REDefine collaborated with non-menstruators for the first time to take up the opportunity of spreading awareness on another side of the gender spectrum.
Voice of Slums is a Noida-based NGO which focuses on providing children from slums with opportunities to reach their full potential through various education and employment prospects. While REDefine has collaborated with them previously, this endeavour was a new avenue for the organisation. This was the first talk being conducted by non-menstruators for non-menstruators, a very new group and a very new perspective.
Our team, comprising four teenage boys, was quite nervous when we got off our car, did one final bag check, a relatively quick headcount, and entered the outer slum area. Google maps treated us, men, no different than our female counterparts who conducted previous talks. We found ourselves jostling through tiny meandering streets in this extensive labyrinth, asking bystanders for directions, and trying to read sign language to locate our destination.
After what one could say took forever, we finally stood in front of a tiny authentic building with a large board showcasing the NGO’s name. We immediately felt welcomed as we crossed the ground floor occupied by young, vibrant girls. Next, we met with the head of the organization Mr Bhanu Pratap Singh. Since we had already been in contact with him for the past few weeks, our meeting was short and smooth. We exchanged pleasantries and went over our plan before he directed us to a classroom-like setup, crowded with curious boys between the ages of 9-14, wondering why they were abruptly gathered. The stage was set for us to begin what we came for.
We knew that getting the children to open up immediately was an unreasonable demand, so we kicked things off with a game of catch. We threw a ball around the room and whoever caught it had to say their names and hobbies out loud. To our surprise, we found many fascinating personalities, including voracious readers and brilliant artists, some of whose paintings we got to view. Now that things seemed much more comfortable, Adit began the introduction by telling them our goal (creating awareness) and then explained the basic concept of reproduction to give them surface-level context, followed by my part.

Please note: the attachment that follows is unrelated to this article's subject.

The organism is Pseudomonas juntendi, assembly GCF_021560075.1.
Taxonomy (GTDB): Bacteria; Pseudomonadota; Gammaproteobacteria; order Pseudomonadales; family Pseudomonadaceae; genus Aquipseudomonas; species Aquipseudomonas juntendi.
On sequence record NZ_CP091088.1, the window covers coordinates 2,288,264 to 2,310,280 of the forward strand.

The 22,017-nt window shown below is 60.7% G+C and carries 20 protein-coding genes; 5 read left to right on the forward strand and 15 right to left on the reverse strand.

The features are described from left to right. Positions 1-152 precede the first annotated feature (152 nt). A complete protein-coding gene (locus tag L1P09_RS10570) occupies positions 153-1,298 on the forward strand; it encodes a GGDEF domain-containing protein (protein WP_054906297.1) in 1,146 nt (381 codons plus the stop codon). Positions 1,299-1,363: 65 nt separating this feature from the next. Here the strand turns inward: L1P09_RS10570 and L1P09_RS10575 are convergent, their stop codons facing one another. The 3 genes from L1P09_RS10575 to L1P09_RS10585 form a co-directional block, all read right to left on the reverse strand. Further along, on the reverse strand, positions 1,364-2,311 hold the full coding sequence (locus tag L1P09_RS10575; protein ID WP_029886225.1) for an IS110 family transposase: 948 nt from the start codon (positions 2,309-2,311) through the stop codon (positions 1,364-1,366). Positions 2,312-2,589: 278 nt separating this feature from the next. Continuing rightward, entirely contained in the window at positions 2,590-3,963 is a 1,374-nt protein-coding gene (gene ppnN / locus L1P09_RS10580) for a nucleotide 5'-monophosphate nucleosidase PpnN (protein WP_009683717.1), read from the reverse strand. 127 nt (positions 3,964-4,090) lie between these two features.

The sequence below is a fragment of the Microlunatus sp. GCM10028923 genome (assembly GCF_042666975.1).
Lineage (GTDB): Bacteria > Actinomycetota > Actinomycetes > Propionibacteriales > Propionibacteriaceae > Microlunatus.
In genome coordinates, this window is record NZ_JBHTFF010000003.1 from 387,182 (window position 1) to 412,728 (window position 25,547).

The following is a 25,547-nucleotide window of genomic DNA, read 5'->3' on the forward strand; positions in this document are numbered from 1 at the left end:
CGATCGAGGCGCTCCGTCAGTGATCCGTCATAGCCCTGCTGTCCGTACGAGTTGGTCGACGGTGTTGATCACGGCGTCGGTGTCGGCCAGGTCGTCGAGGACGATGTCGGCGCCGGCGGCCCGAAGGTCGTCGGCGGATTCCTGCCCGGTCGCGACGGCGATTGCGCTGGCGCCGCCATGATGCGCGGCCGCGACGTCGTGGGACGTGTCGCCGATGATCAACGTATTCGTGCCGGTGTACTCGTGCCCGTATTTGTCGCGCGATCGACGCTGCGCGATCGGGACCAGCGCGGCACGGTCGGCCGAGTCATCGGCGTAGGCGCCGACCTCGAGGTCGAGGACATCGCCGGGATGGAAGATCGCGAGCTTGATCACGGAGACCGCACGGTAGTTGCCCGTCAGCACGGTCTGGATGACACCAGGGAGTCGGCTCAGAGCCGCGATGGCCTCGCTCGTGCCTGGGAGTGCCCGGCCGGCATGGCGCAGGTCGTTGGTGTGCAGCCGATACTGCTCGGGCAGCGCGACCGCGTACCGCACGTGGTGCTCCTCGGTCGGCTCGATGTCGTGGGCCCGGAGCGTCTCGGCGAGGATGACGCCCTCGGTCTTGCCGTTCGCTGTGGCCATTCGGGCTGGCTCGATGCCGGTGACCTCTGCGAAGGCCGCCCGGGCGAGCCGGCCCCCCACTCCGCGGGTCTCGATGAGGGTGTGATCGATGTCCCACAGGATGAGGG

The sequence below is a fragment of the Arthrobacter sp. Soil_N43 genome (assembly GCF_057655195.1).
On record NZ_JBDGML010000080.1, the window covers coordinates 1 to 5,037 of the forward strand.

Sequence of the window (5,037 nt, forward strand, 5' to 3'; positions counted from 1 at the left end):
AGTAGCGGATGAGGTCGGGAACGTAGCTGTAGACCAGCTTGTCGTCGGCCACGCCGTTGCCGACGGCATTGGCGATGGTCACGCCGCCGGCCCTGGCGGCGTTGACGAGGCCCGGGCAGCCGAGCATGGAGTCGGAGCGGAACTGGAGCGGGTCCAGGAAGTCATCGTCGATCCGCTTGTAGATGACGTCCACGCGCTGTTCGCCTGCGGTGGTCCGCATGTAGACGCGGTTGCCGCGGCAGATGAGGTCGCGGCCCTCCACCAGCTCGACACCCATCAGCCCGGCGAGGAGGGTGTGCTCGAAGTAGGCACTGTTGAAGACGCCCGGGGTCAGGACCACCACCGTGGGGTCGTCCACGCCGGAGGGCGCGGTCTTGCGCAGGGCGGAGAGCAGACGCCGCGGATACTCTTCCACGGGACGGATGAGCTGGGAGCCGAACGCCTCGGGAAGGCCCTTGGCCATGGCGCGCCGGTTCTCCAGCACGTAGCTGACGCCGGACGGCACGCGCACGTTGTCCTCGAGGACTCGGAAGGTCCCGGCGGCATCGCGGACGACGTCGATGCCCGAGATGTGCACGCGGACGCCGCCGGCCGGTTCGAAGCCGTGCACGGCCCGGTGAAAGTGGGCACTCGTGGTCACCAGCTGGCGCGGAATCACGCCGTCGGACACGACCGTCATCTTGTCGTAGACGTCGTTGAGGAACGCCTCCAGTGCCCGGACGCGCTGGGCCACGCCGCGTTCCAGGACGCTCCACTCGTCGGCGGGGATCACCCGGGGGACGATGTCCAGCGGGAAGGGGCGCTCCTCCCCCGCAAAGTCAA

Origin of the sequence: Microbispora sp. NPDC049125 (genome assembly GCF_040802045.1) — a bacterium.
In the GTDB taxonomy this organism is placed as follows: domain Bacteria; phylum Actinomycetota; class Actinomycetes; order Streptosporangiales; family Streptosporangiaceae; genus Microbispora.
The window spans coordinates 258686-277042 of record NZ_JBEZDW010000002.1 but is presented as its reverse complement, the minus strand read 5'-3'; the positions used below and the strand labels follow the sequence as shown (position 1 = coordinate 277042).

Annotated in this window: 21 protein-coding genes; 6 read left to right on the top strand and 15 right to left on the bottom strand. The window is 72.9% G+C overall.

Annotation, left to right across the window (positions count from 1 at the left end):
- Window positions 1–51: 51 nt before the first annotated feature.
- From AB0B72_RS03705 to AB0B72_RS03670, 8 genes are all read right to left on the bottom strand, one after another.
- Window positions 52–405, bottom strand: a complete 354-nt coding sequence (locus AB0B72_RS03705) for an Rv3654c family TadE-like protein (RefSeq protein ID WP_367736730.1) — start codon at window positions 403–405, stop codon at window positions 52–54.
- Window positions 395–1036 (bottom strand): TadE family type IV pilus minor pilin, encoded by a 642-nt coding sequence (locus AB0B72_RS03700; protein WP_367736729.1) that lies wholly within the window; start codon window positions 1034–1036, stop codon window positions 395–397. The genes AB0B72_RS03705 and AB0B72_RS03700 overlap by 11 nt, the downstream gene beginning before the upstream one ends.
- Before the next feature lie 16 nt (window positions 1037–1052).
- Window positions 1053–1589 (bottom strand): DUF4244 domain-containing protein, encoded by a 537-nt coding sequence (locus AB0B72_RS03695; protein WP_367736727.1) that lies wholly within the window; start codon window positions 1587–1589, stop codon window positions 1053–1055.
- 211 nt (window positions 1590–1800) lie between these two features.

I covered puberty, and to create more relativity, I asked them to first reflect upon any physical changes they had recently observed in their bodies, being on the receiving end of some pretty hilarious answers like a thicker scalp or even uneven limb lengths (yes, someone actually said that). After I was finished, Adit extended those physical changes to changes in reproductive organs which helped explain the concept of anatomy quite fluently. While there were some initial turning heads and giggles, a few prepared jokes of ours, along with the seriousness in our tone, managed to keep things under control. We kept piping in at regular intervals to ensure they understood everything, often asking them to give us a loud cheer to keep their energy high.
Krishna carried forward the heavier part of the talk by giving a detailed view of the menstrual cycle and its irregularity. This topic took the longest for the children to successfully digest. Taking into account all of our inputs, he showed them how sanitary pads work and answered personal inquiries like what symptoms one should worry about when their sister or mother is menstruating. Furthermore, we also learnt how some kids themselves bought pads for their mothers and sisters, which was inspiring to hear.
The last portion on pain, feelings and sex was picked up by Yug, who, with his witty humour, made the section quite fun for all of us. His section on consent and sexual assault ended our talk on a considerably serious note. The children agreed with our views on it. They repeated the importance of consent aloud to further reiterate this idea. Our idea of a pictorial explanation proved to be of value as it helped the students to be able to comfortably identify the different reproductive organs and, by the end, explain their uses.
We also conducted a survey at the end to test the extent of change we were able to bring in the boys’ mindsets. Far from expected, the students got almost all of the questions right except the one asking whether periods were a disease, which was a notion we wanted to dispel but visibly failed to. To their surprise, we also brought chocolates, and sweets for them, which they more than happily devoured, bringing great joy to us. As the children started leaving the room, they complimented our initiative and gave us high-fives for whatever we had done for them. It was at that moment we knew we had made a difference in the lives of those children. Overall, it was a great learning experience for the entire team. We all were profoundly satisfied with the small contributions we had made towards the beginning of a much more aware and understanding society.
Here are some links for you to check out Voice of Slum’s work:
Good talk, peeps.
Article by Aadi Raj Dewan from the REDefine team